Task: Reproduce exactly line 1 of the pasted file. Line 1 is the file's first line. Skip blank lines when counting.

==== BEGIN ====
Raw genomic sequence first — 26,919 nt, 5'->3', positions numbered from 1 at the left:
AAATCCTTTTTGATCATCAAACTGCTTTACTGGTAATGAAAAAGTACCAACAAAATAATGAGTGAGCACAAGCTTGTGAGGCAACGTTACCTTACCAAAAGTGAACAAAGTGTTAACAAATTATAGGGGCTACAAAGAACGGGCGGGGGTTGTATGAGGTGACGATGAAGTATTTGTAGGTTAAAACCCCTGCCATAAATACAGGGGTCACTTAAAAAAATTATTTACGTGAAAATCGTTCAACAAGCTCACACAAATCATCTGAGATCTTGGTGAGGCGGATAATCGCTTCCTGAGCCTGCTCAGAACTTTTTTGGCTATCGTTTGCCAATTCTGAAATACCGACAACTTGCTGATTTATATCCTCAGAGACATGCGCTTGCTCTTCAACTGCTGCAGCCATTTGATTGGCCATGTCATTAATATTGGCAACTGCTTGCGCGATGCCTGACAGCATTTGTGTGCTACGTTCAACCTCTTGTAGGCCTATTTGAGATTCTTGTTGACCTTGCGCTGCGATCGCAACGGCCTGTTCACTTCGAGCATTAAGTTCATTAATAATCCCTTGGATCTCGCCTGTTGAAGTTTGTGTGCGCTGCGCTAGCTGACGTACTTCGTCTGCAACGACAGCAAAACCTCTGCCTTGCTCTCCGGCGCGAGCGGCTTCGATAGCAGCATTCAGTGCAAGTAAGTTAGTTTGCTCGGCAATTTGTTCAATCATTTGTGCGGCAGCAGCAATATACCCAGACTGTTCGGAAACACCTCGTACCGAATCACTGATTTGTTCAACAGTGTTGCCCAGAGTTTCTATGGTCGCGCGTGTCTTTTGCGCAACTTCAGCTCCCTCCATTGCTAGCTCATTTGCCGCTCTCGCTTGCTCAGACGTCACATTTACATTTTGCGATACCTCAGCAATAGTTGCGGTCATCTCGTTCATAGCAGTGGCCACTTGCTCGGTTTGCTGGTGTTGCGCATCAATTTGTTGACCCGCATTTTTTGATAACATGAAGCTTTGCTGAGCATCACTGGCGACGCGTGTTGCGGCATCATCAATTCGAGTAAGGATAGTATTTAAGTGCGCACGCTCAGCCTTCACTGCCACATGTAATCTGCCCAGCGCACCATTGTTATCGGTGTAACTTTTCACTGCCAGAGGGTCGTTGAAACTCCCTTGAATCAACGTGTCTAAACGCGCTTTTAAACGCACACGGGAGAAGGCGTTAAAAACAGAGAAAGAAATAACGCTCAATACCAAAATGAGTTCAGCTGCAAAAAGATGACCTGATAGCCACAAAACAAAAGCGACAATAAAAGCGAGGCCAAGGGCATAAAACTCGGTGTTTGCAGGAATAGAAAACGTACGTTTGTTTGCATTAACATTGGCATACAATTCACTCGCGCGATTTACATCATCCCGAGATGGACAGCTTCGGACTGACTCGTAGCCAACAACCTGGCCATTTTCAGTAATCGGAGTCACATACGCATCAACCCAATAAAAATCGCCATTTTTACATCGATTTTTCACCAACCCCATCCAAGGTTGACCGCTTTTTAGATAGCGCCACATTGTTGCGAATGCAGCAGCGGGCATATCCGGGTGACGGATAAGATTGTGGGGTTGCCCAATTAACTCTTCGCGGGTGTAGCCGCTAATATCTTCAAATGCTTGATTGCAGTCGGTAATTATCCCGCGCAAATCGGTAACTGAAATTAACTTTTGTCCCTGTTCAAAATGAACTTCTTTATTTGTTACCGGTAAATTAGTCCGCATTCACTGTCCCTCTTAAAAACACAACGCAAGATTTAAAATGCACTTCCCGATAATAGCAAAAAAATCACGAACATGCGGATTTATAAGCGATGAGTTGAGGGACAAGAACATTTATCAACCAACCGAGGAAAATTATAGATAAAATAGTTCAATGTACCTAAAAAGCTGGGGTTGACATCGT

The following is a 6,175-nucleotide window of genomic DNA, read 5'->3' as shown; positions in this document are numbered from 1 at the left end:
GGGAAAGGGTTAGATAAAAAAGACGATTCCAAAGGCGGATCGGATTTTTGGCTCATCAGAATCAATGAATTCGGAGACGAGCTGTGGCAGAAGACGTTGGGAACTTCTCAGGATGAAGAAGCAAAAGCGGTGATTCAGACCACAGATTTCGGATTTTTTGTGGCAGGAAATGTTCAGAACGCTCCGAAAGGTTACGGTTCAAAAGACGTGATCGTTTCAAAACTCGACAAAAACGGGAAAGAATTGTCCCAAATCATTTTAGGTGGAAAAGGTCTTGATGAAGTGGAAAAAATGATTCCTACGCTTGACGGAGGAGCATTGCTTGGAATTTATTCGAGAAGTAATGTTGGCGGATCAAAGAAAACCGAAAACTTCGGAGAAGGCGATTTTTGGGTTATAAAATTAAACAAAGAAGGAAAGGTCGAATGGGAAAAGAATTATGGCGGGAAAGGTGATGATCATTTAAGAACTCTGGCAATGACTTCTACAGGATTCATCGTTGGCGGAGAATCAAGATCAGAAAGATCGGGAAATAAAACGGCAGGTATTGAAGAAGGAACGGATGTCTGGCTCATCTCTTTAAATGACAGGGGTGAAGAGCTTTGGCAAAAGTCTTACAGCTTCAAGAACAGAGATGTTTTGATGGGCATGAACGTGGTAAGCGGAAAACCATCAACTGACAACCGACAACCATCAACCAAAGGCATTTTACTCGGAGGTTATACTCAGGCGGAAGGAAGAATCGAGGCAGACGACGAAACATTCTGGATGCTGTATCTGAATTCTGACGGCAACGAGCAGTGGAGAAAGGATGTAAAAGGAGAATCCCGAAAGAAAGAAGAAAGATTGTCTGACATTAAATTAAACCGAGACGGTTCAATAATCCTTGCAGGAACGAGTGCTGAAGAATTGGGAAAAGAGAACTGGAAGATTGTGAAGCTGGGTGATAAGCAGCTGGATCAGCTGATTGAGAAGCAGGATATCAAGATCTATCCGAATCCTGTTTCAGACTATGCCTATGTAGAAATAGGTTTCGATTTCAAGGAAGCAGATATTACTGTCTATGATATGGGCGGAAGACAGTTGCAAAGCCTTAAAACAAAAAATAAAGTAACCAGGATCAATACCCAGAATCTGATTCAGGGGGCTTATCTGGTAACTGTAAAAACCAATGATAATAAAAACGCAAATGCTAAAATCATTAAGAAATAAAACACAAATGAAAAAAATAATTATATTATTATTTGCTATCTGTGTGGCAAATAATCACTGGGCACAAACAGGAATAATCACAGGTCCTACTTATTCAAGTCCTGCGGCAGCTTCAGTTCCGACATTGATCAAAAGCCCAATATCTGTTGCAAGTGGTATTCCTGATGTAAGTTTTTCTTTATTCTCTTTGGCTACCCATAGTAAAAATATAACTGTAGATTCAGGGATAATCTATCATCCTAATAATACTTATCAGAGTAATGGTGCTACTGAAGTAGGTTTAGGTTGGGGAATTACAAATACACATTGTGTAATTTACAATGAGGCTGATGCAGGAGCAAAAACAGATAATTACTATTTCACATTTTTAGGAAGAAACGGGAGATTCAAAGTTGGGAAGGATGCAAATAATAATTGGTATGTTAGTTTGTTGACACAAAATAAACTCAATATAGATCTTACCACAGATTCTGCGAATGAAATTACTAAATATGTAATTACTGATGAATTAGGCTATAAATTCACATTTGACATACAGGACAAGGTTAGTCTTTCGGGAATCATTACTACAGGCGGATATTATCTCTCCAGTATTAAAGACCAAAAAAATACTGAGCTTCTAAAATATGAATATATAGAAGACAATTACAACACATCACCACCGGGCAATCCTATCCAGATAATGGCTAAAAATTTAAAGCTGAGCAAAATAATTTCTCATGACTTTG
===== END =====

Raw genomic sequence first — 26,919 nt, 5'->3', positions numbered from 1 at the left: